Muwasco in Kenya partners with NGO to build world-class laboratory

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Murang’a Water and Sanitation Company (Muwasco) in Kenya has partnered with an American NGO Can Do Kids to build a world-class laboratory at the firm’s Kiawambeu water treatment lab. The laboratory will have modern equipment and chemicals that will enable the firm to provide water meeting international standards.

According to Muwasco Managing Director, Daniel Ng’ang’a, the laboratory will provide employment to young people while providing clean water to more than 100,000 customers. The numbers will be increased to about 150,000 after more storage tanks are built. It will also build the capacity of Muwasco’s workers and provide an opportunity for other water companies in Kenya and other countries to learn from best practices,” he said.

“We test our water every hour to ensure what we supply is of good quality. The lab will boost our quality and expose our workers to the best water treatment practices. We will do the construction while our partners will provide the modern equipment,” said Ng’ang’a.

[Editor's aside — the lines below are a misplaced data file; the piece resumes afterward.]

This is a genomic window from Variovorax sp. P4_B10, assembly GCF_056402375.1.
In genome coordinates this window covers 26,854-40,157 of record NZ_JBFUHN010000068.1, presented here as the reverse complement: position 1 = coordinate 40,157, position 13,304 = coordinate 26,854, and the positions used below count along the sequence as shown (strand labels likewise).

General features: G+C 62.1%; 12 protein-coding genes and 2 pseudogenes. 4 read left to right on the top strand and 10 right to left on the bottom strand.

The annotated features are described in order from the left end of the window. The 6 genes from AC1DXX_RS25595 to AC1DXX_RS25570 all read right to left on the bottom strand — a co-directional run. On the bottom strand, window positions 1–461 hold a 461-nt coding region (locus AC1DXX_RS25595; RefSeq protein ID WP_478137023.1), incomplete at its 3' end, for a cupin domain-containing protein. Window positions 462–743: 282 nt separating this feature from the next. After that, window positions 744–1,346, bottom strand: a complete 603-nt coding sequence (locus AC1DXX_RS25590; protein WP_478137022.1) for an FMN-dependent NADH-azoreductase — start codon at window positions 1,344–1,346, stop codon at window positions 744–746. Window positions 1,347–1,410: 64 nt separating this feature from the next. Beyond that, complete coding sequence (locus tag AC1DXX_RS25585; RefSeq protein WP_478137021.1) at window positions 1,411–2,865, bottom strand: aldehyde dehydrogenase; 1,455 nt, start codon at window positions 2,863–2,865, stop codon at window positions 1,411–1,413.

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Ensuring steady water supply

The two parties are also expected to jointly build three high-capacity storage tanks to ensure water supply is steady. They already have built one. One tank established at Karechiungu will provide water to Kiangage area that receives water once a week from Kahuti Water and Sewerage Company that covers the area.

The tank has been built at the Karechiungu coffee factory following consultations with farmers who agreed. The water firm will do the last-mile connectivity. According to Ng’ang’a the national government has sunk a number of boreholes in the area to increase supply.

The NGO’s local coordinator Karanja Mburu wa Matangi said that three other water tanks will be established at Kabuta, Gikuo and Muchungucha areas. They will provide water to more than 40,000 households. The NGO has established more than 40 water tanks in Kenya and aims to build about 200 by the end of the year.

“This organisation’s vision is to help solve the shortage of clean water in schools, giving children more learning hours, instead of time spent trekking to fetch water,” he added. The tanks will enable the schools to harvest rain water and facilitate school feeding programmes.